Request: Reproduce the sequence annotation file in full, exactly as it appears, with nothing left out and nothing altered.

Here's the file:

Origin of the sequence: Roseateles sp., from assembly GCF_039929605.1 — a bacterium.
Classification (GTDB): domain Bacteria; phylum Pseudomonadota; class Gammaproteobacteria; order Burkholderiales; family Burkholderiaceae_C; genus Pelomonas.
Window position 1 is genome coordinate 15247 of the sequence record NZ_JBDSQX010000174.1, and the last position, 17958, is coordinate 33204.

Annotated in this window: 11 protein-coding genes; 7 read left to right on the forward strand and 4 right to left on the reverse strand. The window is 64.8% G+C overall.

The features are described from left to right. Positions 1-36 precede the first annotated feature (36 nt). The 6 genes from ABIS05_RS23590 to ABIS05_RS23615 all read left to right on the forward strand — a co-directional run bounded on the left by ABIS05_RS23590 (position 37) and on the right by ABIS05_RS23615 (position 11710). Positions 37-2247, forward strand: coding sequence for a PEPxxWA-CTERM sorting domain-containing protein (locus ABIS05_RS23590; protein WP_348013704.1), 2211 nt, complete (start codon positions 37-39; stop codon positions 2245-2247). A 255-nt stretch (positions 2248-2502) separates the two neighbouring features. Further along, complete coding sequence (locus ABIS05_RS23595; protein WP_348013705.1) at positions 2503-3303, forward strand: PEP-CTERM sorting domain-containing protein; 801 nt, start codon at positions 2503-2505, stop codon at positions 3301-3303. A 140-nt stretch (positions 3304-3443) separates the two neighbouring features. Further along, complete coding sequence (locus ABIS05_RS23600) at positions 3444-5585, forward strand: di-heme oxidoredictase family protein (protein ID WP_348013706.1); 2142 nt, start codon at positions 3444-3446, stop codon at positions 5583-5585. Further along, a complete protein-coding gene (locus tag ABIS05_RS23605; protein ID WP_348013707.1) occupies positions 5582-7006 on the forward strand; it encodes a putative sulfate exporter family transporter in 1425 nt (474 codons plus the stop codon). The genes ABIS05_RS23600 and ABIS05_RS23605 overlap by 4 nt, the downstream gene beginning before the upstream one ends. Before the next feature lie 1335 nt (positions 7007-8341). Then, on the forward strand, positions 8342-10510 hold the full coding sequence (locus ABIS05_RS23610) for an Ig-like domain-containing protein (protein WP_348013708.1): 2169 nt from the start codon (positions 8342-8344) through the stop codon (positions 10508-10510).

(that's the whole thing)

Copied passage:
Origin of the sequence: Roseateles sp., from assembly GCF_039929605.1 — a bacterium.
Classification (GTDB): domain Bacteria; phylum Pseudomonadota; class Gammaproteobacteria; order Burkholderiales; family Burkholderiaceae_C; genus Pelomonas.
Window position 1 is genome coordinate 15247 of the sequence record NZ_JBDSQX010000174.1, and the last position, 17958, is coordinate 33204.

Annotated in this window: 11 protein-coding genes; 7 read left to right on the forward strand and 4 right to left on the reverse strand. The window is 64.8% G+C overall.

The features are described from left to right. Positions 1-36 precede the first annotated feature (36 nt). The 6 genes from ABIS05_RS23590 to ABIS05_RS23615 all read left to right on the forward strand — a co-directional run bounded on the left by ABIS05_RS23590 (position 37) and on the right by ABIS05_RS23615 (position 11710). Positions 37-2247, forward strand: coding sequence for a PEPxxWA-CTERM sorting domain-containing protein (locus ABIS05_RS23590; protein WP_348013704.1), 2211 nt, complete (start codon positions 37-39; stop codon positions 2245-2247). A 255-nt stretch (positions 2248-2502) separates the two neighbouring features. Further along, complete coding sequence (locus ABIS05_RS23595; protein WP_348013705.1) at positions 2503-3303, forward strand: PEP-CTERM sorting domain-containing protein; 801 nt, start codon at positions 2503-2505, stop codon at positions 3301-3303. A 140-nt stretch (positions 3304-3443) separates the two neighbouring features. Further along, complete coding sequence (locus ABIS05_RS23600) at positions 3444-5585, forward strand: di-heme oxidoredictase family protein (protein ID WP_348013706.1); 2142 nt, start codon at positions 3444-3446, stop codon at positions 5583-5585. Further along, a complete protein-coding gene (locus tag ABIS05_RS23605; protein ID WP_348013707.1) occupies positions 5582-7006 on the forward strand; it encodes a putative sulfate exporter family transporter in 1425 nt (474 codons plus the stop codon). The genes ABIS05_RS23600 and ABIS05_RS23605 overlap by 4 nt, the downstream gene beginning before the upstream one ends. Before the next feature lie 1335 nt (positions 7007-8341). Then, on the forward strand, positions 8342-10510 hold the full coding sequence (locus ABIS05_RS23610) for an Ig-like domain-containing protein (protein WP_348013708.1): 2169 nt from the start codon (positions 8342-8344) through the stop codon (positions 10508-10510).